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How booking breakfast with a giraffe could help save the critically endangered animals

 

Nairobi, Kenya — It just wouldn’t feel like Africa without them, and no wildlife safari is complete without a sighting of the gentle giants of the savanna, but a hotel in Kenya does one better: Eco-tourists who stay at Giraffe Manor pay for the opportunity to get up close and personal with the majestic animals.

It can be a remarkable bucket-list experience, but it’s also very important for conservation.

Environmentalist Cecilia Mueni says most people have no idea that Africa’s giraffes are fighting for their survival.

“The giraffe is basically under threat from all corners — from people themselves, from predators, from climate change,” she told CBS News.

A giraffe is seen in front of Giraffe Manor hotel, March 20, 2009, near Nairobi, Kenya.EyesWideOpen/Getty

 

Poachers hunt them for bush meat and even for their tails, which they believe give them power.

Humans are also encroaching on giraffe habitats.

And exacerbating it all, the Horn of Africa has been suffering through its worst drought in 40 years.

Numbers of Nubian giraffes have dwindled so much that they’re now on the critically endangered list. Conservationist Arthur Muneza told CBS News that time is running out.

“If we don’t act now, we might lose them,” he said. “This has happened actually in the last 30 to 40 years, where we’ve seen giraffes have gone extinct in at least seven African countries.

Paying for the rare privilege offered at Giraffe Manor helps reverse that devastating trend. And it is a surreal experience — imagine enjoying your breakfast and seeing a giraffe stick its head in through your window.

Peter Kamau, an employee, feeds a giraffe at Giraffe Manor in Nairobi, Kenya, October 11, 2005.AP Photo/Sayyad Azim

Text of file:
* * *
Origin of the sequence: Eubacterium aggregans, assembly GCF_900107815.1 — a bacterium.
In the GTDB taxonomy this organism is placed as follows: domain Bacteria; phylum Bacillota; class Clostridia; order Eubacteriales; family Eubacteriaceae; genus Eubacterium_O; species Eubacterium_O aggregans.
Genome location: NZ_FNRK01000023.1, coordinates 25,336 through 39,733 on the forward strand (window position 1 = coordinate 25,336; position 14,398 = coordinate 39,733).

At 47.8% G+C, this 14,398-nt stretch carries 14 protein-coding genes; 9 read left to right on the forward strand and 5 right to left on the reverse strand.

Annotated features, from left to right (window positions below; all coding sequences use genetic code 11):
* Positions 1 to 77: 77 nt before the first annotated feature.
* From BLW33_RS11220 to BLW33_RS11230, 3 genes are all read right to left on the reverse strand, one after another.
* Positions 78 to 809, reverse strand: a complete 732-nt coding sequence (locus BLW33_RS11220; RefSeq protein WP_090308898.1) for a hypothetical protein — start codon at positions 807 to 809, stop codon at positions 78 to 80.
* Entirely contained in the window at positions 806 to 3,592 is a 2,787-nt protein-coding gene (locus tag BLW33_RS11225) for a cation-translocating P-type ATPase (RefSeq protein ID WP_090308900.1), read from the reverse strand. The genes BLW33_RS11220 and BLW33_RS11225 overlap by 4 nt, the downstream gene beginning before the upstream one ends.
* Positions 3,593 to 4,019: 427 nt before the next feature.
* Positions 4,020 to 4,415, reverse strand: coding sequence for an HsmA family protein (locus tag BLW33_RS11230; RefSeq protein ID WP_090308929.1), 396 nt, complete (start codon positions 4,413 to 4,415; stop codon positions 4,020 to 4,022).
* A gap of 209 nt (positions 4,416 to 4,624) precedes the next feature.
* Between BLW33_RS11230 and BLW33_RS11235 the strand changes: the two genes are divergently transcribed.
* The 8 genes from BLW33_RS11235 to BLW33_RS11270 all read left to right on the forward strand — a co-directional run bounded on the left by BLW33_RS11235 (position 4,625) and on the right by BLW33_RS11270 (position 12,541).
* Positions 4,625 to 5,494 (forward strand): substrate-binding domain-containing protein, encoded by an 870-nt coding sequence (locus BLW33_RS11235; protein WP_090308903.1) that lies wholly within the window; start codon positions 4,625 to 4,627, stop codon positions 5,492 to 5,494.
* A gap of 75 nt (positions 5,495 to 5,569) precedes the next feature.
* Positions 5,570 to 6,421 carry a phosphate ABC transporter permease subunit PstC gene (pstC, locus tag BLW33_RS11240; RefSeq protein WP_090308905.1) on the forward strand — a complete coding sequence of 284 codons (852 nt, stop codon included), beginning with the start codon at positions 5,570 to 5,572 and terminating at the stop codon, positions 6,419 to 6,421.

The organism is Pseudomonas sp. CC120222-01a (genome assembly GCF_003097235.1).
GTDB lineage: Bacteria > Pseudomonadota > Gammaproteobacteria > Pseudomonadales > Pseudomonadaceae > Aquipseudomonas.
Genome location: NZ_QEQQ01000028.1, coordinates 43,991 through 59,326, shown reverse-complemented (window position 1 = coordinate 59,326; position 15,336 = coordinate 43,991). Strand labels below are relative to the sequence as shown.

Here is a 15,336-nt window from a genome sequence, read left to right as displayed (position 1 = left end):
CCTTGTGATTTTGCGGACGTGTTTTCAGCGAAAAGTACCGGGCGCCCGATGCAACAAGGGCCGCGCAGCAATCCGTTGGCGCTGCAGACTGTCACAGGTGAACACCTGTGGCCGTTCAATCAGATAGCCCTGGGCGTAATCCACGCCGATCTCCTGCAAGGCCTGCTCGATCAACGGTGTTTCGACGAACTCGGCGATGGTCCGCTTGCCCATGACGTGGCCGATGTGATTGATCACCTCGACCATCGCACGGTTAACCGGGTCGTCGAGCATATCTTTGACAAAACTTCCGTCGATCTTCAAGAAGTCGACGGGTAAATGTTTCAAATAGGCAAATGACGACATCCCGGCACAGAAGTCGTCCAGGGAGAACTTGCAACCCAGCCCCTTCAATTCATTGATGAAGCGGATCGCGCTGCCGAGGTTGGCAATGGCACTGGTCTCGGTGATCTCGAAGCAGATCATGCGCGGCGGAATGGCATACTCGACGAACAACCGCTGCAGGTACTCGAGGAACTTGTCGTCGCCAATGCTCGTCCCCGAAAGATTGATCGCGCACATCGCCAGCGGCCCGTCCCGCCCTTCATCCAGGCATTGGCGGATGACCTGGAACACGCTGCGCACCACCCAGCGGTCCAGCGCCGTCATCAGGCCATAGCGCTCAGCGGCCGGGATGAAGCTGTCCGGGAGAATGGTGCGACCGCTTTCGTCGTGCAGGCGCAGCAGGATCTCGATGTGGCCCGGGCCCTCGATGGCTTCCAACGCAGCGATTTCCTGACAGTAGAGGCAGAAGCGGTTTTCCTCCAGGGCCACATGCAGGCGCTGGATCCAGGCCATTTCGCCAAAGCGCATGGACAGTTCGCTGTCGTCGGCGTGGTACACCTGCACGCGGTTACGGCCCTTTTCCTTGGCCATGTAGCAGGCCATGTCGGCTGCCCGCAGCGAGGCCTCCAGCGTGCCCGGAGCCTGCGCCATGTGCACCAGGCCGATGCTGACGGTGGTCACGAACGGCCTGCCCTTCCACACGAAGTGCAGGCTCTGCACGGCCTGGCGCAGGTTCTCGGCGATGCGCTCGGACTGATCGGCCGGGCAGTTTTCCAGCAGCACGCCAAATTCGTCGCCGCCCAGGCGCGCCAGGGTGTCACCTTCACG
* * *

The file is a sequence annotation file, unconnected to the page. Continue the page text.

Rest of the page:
It exceeded American visitor Shannon Turner’s expectations.

“This place is mind blowing,” she told CBS News. She said knowing her vacation was giving back, helping to protect Africa’s giraffes, “just made the whole experience better.”

The animals come over for high tea and breakfast, but they actually live next-door at the Giraffe Centre, where they stoke a passion for wildlife in the very young, who visit for free.

For Emmanuel Ngumbi, who still remembers visiting the center as a school kid, it was love at first sight.

“It was quite amazing, because I’ve never thought of giraffes being so friendly, but I was amazed to see such a big giant,” he recalled.

He was so inspired that he studied conservation, and he now manages the very education program that changed his life.

“We need to stick out our necks out for the giraffes and make the world understand they are an iconic species,” he said. “We need to save them for the future.”

Tourism funds the conservation work and supports a breeding program run by both the center and Giraffe Manor, together with the Kenyan government.

Most of the giraffes born here have been reintroduced into the wild. The program has been so successful, that numbers have risen over the last 40 years from just 76, to 1,200.

So, for tourists like Shannon Turner, it’s a once-in-a-lifetime experience that’s saving lives as well.

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